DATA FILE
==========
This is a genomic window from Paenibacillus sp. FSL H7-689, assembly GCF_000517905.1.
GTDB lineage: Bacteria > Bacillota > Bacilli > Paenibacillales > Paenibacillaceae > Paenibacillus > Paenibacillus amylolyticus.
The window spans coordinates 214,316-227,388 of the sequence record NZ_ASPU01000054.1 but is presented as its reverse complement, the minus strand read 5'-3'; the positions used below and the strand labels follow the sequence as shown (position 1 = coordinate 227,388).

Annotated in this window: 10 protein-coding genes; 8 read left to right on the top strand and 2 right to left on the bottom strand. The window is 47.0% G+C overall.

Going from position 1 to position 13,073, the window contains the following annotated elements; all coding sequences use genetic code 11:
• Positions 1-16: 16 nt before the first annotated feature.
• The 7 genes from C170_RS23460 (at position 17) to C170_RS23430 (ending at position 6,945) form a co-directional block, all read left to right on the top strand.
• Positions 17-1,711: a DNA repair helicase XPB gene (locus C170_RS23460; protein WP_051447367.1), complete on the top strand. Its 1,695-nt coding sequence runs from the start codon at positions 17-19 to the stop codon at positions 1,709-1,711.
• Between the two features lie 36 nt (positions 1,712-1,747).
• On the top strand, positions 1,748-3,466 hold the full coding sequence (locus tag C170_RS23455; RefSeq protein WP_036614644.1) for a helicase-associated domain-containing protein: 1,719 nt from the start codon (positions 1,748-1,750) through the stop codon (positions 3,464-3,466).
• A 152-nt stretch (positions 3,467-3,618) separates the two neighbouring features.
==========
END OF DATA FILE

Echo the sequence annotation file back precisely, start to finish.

This is a genomic window from Paenibacillus sp. FSL H7-689, assembly GCF_000517905.1.
GTDB lineage: Bacteria > Bacillota > Bacilli > Paenibacillales > Paenibacillaceae > Paenibacillus > Paenibacillus amylolyticus.
The window spans coordinates 214,316-227,388 of the sequence record NZ_ASPU01000054.1 but is presented as its reverse complement, the minus strand read 5'-3'; the positions used below and the strand labels follow the sequence as shown (position 1 = coordinate 227,388).

Annotated in this window: 10 protein-coding genes; 8 read left to right on the top strand and 2 right to left on the bottom strand. The window is 47.0% G+C overall.

Going from position 1 to position 13,073, the window contains the following annotated elements; all coding sequences use genetic code 11:
• Positions 1-16: 16 nt before the first annotated feature.
• The 7 genes from C170_RS23460 (at position 17) to C170_RS23430 (ending at position 6,945) form a co-directional block, all read left to right on the top strand.
• Positions 17-1,711: a DNA repair helicase XPB gene (locus C170_RS23460; protein WP_051447367.1), complete on the top strand. Its 1,695-nt coding sequence runs from the start codon at positions 17-19 to the stop codon at positions 1,709-1,711.
• Between the two features lie 36 nt (positions 1,712-1,747).
• On the top strand, positions 1,748-3,466 hold the full coding sequence (locus tag C170_RS23455; RefSeq protein WP_036614644.1) for a helicase-associated domain-containing protein: 1,719 nt from the start codon (positions 1,748-1,750) through the stop codon (positions 3,464-3,466).
• A 152-nt stretch (positions 3,467-3,618) separates the two neighbouring features.